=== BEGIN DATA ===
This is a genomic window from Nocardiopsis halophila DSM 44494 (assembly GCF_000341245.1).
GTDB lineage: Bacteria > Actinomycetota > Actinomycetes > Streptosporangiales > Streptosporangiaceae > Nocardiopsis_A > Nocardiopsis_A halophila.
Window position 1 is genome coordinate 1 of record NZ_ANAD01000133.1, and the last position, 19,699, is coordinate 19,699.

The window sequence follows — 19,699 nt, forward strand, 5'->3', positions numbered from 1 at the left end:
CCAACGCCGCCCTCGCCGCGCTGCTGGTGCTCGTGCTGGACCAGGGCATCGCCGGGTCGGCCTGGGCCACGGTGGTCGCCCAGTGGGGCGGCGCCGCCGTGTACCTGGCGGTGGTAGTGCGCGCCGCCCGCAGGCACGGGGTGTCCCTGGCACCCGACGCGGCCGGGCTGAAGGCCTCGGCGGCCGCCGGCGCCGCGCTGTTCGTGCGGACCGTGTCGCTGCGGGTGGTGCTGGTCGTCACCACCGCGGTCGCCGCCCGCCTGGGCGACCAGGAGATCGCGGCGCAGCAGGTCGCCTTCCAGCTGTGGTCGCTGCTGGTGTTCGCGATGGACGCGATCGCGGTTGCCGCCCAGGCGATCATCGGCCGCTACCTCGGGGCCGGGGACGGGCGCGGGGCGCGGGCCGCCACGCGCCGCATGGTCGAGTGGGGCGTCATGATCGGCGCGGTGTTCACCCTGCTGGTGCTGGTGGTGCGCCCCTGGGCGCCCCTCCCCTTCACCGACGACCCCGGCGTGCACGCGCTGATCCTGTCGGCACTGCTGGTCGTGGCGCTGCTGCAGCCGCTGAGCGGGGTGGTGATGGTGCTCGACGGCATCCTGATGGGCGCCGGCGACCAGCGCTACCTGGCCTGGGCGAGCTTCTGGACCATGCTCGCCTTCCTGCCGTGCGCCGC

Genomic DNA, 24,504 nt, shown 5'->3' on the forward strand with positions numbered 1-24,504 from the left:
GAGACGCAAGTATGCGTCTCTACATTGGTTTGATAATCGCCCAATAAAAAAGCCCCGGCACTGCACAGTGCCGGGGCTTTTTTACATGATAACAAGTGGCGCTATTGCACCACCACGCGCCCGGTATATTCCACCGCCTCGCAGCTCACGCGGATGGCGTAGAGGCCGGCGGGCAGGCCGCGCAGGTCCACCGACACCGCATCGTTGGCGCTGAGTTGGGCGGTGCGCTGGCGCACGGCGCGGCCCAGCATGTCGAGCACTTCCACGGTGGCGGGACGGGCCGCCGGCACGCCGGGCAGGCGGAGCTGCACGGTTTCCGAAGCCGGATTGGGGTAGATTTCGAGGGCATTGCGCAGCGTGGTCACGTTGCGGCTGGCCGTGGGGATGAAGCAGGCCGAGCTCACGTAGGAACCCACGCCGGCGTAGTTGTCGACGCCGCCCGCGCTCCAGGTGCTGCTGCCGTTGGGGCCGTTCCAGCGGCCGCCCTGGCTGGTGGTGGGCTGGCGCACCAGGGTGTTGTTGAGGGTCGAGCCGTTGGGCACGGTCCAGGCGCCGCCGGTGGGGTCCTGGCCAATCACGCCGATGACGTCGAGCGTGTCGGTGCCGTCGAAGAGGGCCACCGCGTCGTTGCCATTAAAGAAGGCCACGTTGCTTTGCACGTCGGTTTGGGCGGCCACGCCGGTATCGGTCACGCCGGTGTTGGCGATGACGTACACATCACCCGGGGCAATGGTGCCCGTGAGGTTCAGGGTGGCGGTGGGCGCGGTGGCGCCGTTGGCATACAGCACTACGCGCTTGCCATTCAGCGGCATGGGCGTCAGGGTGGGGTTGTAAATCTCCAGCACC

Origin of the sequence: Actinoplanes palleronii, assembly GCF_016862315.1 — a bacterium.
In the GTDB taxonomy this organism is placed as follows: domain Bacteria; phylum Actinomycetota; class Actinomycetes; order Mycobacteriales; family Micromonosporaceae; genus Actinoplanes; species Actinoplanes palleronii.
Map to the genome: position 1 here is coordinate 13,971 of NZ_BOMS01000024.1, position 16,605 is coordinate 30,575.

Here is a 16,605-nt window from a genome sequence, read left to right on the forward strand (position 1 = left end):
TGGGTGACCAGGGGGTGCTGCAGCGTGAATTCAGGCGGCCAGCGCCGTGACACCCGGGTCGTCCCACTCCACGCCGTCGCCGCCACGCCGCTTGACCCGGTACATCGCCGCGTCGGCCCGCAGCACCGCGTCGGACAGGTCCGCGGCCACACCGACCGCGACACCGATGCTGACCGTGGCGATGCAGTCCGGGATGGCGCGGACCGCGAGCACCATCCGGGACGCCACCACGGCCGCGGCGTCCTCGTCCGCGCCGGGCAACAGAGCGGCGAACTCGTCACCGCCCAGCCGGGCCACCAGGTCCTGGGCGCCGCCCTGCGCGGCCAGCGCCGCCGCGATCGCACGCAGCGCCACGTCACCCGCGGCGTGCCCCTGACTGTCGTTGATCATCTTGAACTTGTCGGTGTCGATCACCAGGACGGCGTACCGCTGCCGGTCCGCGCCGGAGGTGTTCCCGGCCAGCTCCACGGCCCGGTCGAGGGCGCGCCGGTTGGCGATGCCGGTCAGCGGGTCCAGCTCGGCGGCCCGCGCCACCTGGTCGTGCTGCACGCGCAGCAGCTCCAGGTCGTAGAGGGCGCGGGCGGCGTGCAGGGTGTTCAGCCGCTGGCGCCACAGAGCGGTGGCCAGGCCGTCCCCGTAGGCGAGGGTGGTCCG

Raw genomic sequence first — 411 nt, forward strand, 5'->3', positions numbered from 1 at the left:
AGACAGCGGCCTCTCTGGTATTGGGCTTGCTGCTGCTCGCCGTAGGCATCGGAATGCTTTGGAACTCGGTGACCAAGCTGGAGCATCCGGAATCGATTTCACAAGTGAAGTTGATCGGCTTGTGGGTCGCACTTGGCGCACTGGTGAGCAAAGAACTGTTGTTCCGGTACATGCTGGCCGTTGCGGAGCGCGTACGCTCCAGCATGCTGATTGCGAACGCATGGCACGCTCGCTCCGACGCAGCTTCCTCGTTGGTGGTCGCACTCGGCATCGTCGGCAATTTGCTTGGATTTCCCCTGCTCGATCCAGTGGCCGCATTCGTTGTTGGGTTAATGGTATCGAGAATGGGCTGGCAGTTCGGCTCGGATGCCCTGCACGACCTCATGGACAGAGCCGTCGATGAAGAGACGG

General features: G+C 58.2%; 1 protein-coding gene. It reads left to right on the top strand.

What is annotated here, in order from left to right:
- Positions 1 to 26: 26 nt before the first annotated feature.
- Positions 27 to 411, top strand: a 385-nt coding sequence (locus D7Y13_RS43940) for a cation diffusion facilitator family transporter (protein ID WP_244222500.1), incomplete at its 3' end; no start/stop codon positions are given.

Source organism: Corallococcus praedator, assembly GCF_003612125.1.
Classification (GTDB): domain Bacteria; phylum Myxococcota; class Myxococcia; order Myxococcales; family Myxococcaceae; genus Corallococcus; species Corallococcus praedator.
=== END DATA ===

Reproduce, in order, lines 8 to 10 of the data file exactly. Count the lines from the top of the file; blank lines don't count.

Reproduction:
Origin of the sequence: Actinoplanes palleronii, assembly GCF_016862315.1 — a bacterium.
In the GTDB taxonomy this organism is placed as follows: domain Bacteria; phylum Actinomycetota; class Actinomycetes; order Mycobacteriales; family Micromonosporaceae; genus Actinoplanes; species Actinoplanes palleronii.
Map to the genome: position 1 here is coordinate 13,971 of NZ_BOMS01000024.1, position 16,605 is coordinate 30,575.